Everything Everything - A Fever Dream
Critic Score
Based on 24 reviews
2017 Ratings: #165 / 852
User Score
Based on 304 ratings
2017 Ratings: #311
Liked by 5 people
August 18, 2017 / Release Date
LP / Format
RCA / Label
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The 405

An album that unflinchingly surveys the personal and societal tolls that the year’s seismic shifts in national and global politics have taken, all whilst continuing to push at the borders of what a pop song can be.


Everything Everything continue to push their creativity and abilities as a group on A Fever Dream, shifting and adapting their sound while retaining their knack for melody, challenging rhythms and standout lyricism.

Drowned in Sound

Over the top? Yeah. Misanthropic? Frequently. Inspiring? Bloody hell, yes. One of our best – certainly one of our most interesting – bands has played another blinder.


A more polished and focussed album than their previous efforts, 'A Fever Dream' is a triumph of eclectic sounds and memorable lyrics that makes for their best album yet.

The Line of Best Fit

It’s an exciting and very cohesive addition to an increasingly sprawling back catalogue. It expands an overarching narrative that becomes clearer, angrier, and more relatable with each step.

Under The Radar

A Fever Dream contains not just the most focused, polished songwriting of the band's career, but also some tender, sincere balladry, a new look for them.

The Skinny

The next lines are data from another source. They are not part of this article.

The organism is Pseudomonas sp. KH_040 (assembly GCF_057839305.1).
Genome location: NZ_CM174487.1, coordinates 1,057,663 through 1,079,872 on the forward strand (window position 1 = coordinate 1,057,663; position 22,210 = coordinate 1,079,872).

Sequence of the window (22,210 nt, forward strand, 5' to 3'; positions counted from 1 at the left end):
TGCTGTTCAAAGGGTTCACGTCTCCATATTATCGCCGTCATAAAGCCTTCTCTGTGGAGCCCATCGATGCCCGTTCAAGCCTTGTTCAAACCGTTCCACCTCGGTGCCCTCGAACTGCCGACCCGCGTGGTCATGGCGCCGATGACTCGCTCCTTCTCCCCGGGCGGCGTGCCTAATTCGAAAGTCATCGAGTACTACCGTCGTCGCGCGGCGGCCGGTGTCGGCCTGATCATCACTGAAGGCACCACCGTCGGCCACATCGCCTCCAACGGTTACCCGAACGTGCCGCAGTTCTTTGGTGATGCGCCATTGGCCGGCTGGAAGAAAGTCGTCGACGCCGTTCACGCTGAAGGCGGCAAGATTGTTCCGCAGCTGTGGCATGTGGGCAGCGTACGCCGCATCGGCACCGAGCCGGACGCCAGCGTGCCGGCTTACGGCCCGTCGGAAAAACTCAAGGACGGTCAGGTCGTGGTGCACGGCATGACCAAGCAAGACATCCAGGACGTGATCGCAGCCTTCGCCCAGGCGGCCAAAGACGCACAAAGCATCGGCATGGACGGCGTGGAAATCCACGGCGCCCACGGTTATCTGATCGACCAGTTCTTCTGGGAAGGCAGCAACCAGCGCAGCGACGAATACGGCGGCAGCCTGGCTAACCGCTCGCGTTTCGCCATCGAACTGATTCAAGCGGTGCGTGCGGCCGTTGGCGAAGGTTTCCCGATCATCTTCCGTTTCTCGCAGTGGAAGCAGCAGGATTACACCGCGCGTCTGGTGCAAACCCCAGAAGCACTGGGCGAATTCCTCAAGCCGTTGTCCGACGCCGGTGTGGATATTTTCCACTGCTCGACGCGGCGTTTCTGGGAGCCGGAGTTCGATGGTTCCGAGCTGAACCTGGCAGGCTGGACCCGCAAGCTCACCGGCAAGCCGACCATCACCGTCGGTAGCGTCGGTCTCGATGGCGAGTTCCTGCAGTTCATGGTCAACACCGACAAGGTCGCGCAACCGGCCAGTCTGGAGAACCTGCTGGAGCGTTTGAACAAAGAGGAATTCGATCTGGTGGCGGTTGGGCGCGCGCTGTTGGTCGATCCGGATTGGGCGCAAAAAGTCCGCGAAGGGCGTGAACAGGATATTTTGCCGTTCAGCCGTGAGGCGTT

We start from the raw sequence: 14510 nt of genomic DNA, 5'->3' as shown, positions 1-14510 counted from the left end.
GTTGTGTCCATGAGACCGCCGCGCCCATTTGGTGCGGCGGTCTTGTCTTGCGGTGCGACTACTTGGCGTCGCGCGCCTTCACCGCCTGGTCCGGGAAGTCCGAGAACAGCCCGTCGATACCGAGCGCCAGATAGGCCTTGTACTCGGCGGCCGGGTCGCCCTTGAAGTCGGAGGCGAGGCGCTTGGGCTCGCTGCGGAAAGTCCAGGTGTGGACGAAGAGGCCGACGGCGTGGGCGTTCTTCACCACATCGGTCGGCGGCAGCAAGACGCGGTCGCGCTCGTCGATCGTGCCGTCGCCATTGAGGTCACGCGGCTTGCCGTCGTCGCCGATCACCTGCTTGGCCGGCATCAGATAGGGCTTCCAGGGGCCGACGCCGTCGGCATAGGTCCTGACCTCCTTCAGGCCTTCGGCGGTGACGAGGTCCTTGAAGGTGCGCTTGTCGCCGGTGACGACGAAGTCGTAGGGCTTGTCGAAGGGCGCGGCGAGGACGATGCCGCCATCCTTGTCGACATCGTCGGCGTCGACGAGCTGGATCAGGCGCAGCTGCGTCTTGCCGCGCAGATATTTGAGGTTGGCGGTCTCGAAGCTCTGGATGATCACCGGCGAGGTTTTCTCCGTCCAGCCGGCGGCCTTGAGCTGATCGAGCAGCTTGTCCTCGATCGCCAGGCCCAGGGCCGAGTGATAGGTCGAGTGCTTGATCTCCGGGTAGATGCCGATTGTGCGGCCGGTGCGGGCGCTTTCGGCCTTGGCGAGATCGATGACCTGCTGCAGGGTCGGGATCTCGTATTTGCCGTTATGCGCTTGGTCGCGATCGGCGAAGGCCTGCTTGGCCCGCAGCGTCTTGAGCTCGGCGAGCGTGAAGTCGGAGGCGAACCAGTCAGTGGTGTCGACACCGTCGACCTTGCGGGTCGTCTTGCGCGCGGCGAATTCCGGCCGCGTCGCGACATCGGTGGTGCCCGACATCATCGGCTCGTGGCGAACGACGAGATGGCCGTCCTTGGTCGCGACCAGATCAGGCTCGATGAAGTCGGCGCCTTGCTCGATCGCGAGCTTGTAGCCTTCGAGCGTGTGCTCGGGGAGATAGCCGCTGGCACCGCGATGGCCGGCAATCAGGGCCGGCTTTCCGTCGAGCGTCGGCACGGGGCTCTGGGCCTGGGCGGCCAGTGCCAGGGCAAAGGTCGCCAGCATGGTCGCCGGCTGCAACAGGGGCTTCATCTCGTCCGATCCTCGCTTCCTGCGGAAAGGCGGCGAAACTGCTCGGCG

Intrinsically critical, the album delivers the band’s message via their consistently experimental approach to genre, striving for uniqueness in an oversubscribed marketplace.
The Guardian

In its subtler, more sophisticated moments, A Fever Dream is an astounding album: anxiety-inducing, perhaps, but also appropriate.


Altogether, A Fever Dream is confrontational, warped, emotionally and aurally high-contrast, and full of turmoil, but reliable in its infectiousness.


It’s an intense, dizzy trip that takes quite some digesting, but with brilliant results.


Bold, uncompromising and totally EE, ‘A Fever Dream’ further cements the idea that the Manchester outfit will one day be considered as one of art-pop’s true greats.


Fortunately they’ve couched each depressing mess in some of their most bombastic and beautiful melodies to date.


Four albums in finds them throughout Fever Dream constantly challenging musical and cultural conventions.


A rare example of indie-rock insurrection in Britain, A Fever Dream—darkly glamorous, flamboyantly appalled—is a fine monument to the nation’s despair.

God Is in the TV

A Fever Dream continues Everything Everything praise-worthy wordplay, powerful commentary and quirky mix of modern terminology meets erudite phrases.

Northern Transmissions

Taking clever notes from artists like Major Lazer in their mix of beats and quirky instrumentation, “A Fever Dream” has a weird EDM pop drive to its sound that’s all too infectious. Even when the lyrics slip out of their catchier moments, the drive is too addictive to give up.